Even in a time where information is only a few clicks away, myths about careers in communications still abound. Unfortunately, these myths can drive students away from careers that would otherwise be fulfilling and rewarding.
To clear up some of the confusion, we’re diving into the top three myths about careers in communications and why you shouldn’t let these myths hold you back.
Myth #1: There is Little Demand in the Job Market for Communications Majors
The idea that someone with a communications degree will struggle to find a job is an unfortunately common myth. In reality, we live in a world where communications is more important than it has ever been before.
Thanks to the internet and other forms of digital media, the need for communications professionals who know how to break down and repackage information for different platforms is as high as ever.
In fact, according to the Bureau of Labor Statistics, “employment of media and communication occupations is projected to grow 6 percent from 2016 to 2026, about as fast as the average for all occupations.”
Myth #2: There are Few Career Options for a Communications Major
At first glance, communications may seem like a very focused, narrow career. In reality, though, careers in communications are wide-ranging.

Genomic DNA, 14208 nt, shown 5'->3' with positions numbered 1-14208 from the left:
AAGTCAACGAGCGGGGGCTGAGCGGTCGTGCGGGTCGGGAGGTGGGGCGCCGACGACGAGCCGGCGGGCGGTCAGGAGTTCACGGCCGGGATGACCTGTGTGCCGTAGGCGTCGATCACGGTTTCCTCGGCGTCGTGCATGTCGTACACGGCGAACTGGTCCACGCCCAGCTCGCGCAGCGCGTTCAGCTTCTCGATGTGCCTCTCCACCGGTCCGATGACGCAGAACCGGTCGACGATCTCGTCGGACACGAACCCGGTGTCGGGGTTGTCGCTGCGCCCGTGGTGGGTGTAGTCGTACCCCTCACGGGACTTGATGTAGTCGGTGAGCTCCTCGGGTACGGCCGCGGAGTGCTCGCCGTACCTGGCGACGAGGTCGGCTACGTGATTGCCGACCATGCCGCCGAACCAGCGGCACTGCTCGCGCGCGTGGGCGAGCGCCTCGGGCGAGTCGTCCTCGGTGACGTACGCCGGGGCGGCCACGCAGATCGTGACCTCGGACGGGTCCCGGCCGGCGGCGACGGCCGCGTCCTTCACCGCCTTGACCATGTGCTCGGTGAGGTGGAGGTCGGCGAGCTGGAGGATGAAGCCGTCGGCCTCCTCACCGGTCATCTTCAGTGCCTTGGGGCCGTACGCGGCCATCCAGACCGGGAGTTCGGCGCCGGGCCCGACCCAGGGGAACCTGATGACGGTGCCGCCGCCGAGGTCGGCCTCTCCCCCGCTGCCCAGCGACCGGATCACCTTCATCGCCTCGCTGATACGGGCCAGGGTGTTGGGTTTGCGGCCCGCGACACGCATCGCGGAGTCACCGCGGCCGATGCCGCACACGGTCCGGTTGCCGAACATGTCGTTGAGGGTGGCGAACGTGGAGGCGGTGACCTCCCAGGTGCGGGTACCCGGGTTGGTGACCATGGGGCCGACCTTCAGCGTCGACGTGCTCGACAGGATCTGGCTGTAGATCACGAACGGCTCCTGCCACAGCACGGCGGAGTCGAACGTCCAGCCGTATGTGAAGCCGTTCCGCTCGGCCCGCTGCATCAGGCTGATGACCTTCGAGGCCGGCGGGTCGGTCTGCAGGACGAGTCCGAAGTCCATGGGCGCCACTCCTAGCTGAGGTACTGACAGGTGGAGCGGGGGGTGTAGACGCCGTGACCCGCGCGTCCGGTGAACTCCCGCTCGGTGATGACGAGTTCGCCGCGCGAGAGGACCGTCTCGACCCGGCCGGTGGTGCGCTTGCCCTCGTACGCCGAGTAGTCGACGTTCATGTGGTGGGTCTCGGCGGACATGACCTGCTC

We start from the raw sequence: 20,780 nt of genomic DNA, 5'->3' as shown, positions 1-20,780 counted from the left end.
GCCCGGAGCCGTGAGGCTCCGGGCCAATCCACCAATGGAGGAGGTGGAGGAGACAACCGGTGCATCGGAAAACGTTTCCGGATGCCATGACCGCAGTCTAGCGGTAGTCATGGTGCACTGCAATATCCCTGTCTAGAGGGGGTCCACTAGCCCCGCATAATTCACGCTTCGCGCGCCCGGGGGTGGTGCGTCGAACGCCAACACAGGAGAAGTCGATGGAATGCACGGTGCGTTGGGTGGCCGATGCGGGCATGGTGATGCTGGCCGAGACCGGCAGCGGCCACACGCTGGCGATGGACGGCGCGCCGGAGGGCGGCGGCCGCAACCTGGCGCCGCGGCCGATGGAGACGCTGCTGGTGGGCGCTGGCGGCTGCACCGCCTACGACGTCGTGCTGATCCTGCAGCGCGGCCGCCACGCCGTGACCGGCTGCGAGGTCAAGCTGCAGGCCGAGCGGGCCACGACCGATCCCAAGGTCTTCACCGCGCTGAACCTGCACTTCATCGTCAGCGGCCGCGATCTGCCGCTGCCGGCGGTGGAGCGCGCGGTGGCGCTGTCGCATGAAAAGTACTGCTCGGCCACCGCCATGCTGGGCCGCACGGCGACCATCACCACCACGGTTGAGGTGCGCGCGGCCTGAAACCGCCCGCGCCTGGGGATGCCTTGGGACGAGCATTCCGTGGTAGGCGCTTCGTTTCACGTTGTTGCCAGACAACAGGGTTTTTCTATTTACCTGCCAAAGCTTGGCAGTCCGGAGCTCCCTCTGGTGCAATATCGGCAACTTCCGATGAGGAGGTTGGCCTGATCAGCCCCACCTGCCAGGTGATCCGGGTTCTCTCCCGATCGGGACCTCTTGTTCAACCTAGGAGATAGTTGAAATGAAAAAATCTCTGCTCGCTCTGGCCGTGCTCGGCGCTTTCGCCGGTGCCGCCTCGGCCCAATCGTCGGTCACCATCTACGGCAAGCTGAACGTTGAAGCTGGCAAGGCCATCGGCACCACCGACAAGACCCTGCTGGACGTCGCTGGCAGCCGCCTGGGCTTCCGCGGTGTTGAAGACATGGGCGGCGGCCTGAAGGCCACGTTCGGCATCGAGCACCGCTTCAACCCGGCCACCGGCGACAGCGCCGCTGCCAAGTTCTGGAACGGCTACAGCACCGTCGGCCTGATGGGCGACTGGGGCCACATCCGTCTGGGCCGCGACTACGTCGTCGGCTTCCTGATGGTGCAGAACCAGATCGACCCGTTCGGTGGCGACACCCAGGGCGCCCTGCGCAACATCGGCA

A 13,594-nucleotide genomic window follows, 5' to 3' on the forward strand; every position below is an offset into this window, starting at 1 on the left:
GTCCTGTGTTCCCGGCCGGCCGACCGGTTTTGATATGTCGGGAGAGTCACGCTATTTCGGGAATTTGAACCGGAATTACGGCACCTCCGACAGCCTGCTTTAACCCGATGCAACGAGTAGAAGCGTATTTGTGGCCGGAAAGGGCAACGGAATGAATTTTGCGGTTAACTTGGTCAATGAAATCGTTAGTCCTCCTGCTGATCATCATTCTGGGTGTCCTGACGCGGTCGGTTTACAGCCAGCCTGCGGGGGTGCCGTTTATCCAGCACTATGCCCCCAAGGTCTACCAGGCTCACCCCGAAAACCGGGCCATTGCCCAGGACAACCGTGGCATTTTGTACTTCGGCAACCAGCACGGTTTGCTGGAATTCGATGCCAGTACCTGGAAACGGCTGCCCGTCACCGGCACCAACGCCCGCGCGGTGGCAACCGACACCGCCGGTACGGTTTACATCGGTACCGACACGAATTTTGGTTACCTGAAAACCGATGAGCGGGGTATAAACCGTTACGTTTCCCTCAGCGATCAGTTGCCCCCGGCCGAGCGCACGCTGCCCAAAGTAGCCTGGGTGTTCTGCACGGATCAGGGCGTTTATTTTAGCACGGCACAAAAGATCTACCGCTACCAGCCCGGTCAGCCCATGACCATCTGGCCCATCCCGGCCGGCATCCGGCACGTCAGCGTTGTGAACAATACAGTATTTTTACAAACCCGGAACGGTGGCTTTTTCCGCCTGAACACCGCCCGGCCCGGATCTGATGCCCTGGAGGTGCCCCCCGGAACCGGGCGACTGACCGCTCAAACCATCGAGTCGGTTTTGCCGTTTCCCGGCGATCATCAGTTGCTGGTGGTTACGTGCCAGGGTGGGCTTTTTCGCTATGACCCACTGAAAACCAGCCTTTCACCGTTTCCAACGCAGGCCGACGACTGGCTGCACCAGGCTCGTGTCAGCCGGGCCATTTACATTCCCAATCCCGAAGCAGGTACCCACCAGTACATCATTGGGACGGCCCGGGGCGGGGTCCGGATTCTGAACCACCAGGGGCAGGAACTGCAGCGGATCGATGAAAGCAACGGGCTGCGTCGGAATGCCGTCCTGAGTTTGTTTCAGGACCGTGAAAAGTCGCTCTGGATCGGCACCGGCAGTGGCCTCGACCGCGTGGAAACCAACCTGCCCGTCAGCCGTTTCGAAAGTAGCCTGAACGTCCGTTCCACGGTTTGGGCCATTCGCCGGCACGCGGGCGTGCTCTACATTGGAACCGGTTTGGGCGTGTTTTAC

Not all communications majors end up working as TV anchors. Careers in communications also include video editing and production, journalism, public relations, and much more.
To find out more about the wide range of careers in communications, check out this easy-to-read blog post. And for a snapshot of communications majors actually learn, view this list of five cool classes offered at the Academy.
Myth #3: Careers in Communications Have a Limited Salary Range
It is possible to succeed and make a living in almost any career, and communications careers are certainly no exception.
Again, according to the Bureau of Labor Statistics, “the median annual wage for media and communication occupations was $57,530 in May 2018, which was higher than the median annual wage for all occupations of $38,640.”
It’s also important to keep in mind that this number is only the median, meaning that many communications professionals do earn more.
In the end, your skills, goals, and work ethic play a large role in determining where your path takes you. Educated and talented communications professionals are living their best lives—both on average and at the top.
All in all, people with careers in communications are doing pretty well.
Kick-Starting Careers in Communications
Despite the many myths that abound, careers in communications are widely available, wide-ranging, and financially rewarding.
If you’re considering a degree in communications and found this post helpful, we invite you to request information today.